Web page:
A few elite men

On February 7, 2013


All this talk about "elite" quarterbacks made me grab a dictionary.

I typed "elite" into dictionary.com and found: the choice or best of anything considered collectivity, as a group or class of persons. Another definition: persons of the highest class.

How many can truly be considered part of the "highest class" of NFL quarterbacks? Starting QBs in the league make up a small fraternity to begin with; there are only 32 openings.

How many are elite? The answer right now is just four: Drew Brees, Peyton Manning, Aaron Rodgers and Tom Brady.

Anyone trying to debate this number, stop. Hate Brady and his Justin Bieber-esque haircut all you want. I sure do, but he's elite. He's had five consecutive seasons (not including 2008, when he went down week one and missed the entire season) with at least 28 touchdowns, while throwing single-digit interceptions in three of those five seasons. Not to mention his three Super Bowl rings.

Peyton Manning has just capped off one of his best seasons, following four neck surgeries. Short of deer antler spray showing up in his blood, he's a medical miracle.

Brees has led the "Big Easy" to the postseason four of his seven seasons, with a run game and defense consistently close to the bottom of the league.

And Rodgers has made Packers fans forget they used to have an extraordinary Wrangler-wearing, sexting, gun-slinging diva at the position.

These four quarterbacks have combined to average 4,553.95 yards and 35.4 touchdowns while throwing only 12.15 interceptions over their past five healthy seasons. The newest statistic that has taken over the NFL is QBR (Quarterback Rating). The four have put up an average of 74.08 out of a possible 100. (Brady and Manning have only four of their seasons counted, as the statistic was not around in 2007).

Five of the past six seasons, one of these men has taken home the hardware for NFL MVP.

Three other men under center are knocking on the doorstep and provide interesting cases as to why they should be considered elite: Ben Roethlisberger, Eli Manning and Joe Flacco.

All three have enjoyed their share of success, including five combined Super Bowls. All three have Super Bowl rings, with Manning and Flacco winning Super Bowl MVPs. But is this all that's needed to be elite? A four-week stretch?

I would like to see consistent play to join the class of the NFL's finest. I want a quarterback who can win the game on his own week in and week out, year in and year out.

Roethlisberger capitalized on his opportunities early in his career. His two championships came while playing alongside the best and fourth-best defenses in all of football in their respective years. He was rarely called upon to make the big play, except for the final possession of Super Bowl XLIII, which was only necessary because the Steelers' offense couldn't move the ball with a 13-point lead. Over his past five seasons, he has averaged 3,634.2 yards a season with 21.4 touchdowns and 10.8 interceptions. Decent stats, yes, but elite?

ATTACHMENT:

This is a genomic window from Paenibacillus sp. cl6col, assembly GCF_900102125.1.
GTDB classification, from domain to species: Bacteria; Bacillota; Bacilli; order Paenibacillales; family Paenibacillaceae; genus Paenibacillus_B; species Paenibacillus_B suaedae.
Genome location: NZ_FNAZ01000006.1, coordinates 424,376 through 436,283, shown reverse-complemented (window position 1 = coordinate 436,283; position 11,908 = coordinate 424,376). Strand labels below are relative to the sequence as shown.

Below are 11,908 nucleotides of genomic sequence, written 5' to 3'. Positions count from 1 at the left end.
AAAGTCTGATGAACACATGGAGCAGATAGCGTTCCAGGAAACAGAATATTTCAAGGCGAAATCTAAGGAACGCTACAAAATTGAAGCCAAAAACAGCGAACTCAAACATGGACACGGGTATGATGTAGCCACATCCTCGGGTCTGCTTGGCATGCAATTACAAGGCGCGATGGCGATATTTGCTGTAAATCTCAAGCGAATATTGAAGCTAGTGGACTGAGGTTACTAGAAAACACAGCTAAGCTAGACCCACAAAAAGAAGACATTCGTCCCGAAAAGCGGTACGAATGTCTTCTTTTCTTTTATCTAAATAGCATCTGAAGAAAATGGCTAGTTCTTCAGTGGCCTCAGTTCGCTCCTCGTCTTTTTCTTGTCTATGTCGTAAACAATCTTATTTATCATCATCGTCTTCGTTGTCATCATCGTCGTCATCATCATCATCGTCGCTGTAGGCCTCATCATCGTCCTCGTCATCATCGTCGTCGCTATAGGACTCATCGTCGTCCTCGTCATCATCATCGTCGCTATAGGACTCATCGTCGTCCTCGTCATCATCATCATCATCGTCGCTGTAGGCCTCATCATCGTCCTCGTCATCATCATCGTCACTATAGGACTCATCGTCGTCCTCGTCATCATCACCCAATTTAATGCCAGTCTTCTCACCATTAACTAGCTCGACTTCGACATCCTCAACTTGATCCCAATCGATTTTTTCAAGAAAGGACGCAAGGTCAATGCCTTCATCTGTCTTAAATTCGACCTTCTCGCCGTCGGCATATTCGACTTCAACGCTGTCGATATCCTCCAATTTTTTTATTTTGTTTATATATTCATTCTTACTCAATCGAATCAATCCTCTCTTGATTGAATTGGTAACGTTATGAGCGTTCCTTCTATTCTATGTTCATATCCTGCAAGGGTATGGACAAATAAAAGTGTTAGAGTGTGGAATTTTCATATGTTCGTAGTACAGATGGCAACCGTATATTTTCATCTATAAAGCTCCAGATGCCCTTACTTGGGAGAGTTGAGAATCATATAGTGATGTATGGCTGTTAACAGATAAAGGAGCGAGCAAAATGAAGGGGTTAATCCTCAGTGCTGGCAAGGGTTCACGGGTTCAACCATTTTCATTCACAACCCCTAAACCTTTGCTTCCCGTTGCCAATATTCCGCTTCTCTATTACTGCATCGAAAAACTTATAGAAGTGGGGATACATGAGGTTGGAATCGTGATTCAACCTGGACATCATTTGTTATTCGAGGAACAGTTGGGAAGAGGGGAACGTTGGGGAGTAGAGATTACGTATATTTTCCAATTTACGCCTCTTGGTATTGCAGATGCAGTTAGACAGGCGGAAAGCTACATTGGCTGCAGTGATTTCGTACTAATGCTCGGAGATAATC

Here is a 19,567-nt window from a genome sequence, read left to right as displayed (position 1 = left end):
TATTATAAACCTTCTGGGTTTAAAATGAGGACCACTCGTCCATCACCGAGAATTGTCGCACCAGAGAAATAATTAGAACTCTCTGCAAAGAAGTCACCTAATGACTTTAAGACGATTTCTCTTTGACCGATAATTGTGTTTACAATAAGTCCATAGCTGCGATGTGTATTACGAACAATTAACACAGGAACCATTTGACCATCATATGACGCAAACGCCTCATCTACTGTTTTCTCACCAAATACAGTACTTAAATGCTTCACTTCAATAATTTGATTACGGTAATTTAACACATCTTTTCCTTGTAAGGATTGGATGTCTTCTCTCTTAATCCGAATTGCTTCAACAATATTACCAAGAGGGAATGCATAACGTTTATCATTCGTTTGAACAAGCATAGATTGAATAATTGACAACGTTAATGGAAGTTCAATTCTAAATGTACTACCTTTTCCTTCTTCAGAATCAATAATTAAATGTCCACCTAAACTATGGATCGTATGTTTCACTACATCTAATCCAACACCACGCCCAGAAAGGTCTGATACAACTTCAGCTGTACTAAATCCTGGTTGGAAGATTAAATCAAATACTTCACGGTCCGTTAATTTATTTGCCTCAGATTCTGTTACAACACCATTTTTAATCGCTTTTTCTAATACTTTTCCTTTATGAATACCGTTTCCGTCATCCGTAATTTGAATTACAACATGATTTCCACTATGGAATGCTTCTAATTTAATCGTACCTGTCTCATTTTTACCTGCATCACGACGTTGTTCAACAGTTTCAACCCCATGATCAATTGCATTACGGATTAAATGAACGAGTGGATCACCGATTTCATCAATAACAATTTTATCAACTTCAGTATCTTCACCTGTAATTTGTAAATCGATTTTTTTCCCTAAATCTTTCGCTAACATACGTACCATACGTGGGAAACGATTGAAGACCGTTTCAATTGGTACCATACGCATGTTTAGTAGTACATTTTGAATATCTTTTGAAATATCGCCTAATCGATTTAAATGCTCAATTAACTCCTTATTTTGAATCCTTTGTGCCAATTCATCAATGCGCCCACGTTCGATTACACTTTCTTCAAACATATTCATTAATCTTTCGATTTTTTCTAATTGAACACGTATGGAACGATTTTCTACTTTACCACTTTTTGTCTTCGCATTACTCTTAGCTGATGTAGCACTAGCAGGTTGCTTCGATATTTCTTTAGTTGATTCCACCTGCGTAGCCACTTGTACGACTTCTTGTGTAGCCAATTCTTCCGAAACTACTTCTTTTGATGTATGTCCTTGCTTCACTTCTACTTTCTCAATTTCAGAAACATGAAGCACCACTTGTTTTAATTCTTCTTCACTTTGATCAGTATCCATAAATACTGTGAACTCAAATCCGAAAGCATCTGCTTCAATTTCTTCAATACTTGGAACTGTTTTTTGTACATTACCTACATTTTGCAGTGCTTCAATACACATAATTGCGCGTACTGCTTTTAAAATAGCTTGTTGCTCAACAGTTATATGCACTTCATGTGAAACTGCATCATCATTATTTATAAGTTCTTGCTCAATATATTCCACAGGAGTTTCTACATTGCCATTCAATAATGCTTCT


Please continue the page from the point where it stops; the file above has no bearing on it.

Can't spell elite without 'Eli,' right? That's not what the stats prove. His average of 4,038.4 yards and 26.8 touchdowns with a 65.02 QBR makes it clear he is close but not quite there yet. He lacks consistency throughout a 16-game season. Eli has 12 games with at least three interceptions in eight and a half seasons. The most alarming part of this statistic is that seven have come over the past three seasons.

Eli Manning is a winner. There is no arguing that. Eli has only lost one game after Wild Card weekend in his career en route to two Super Bowl MVPs. But there is a difference between a "winner" and "elite."

There is one quarterback in football who has the two of 10 ten worst single-game QBR performances and, shockingly, his last name is not Sanchez. Super Bowl MVP Joe Flacco takes this one. Both performances occurred this season, as well.

 I know what you are going to say: Flacco has the most road postseason victories of all-time. Can't debate that; it's a fact.

Entering this postseason, Flacco had a 5-4 career postseason record while playing eight of nine on the road. This stat is very impressive at first glance. But let's take a closer look at his victories.

His five playoff victories came against teams quarterbacked by Chad Pennington, Kerry, Collins, Matt Cassel, Tom Brady and T.J. Yates. Not an impressive list, but one name jumps out; Flacco and his Ravens embarrassed Brady in New England. The Ravens scored three touchdowns in the first quarter via turnovers forced by the defense. They amassed 125 yards on these three drives, including an 83-yard run from Ray Rice. Their 33-14 blowout of the Patriots included this stat line for Flacco: 4 for 10, 34 yards and one interception. And yes, that was over all four quarters.

His four loses: Peyton Manning, Brady and Roethlisberger (twice).

Before this season, Flacco won playoff games in which he was clearly the better quarterback or the defense completely took over. In two of his four road victories, Baltimore was the favorite in the point spread.

Flacco's erratic play was the reason the Ravens were constantly on the road. His averages over five seasons: 3,542 passing yards with 20.4 touchdowns and an average QBR of 53.02. These numbers fall far short of the four elite.

Until this season, Flacco had done nothing to be considered an elite quarterback. He had been a game manager. Until he emerges as the consistent playmaker, he is just another effective quarterback.

Four games don't make anybody elite.

What we are looking at is the potential future of the NFL - not the elite, quite yet.


Email: owenobri@buffalo.edu

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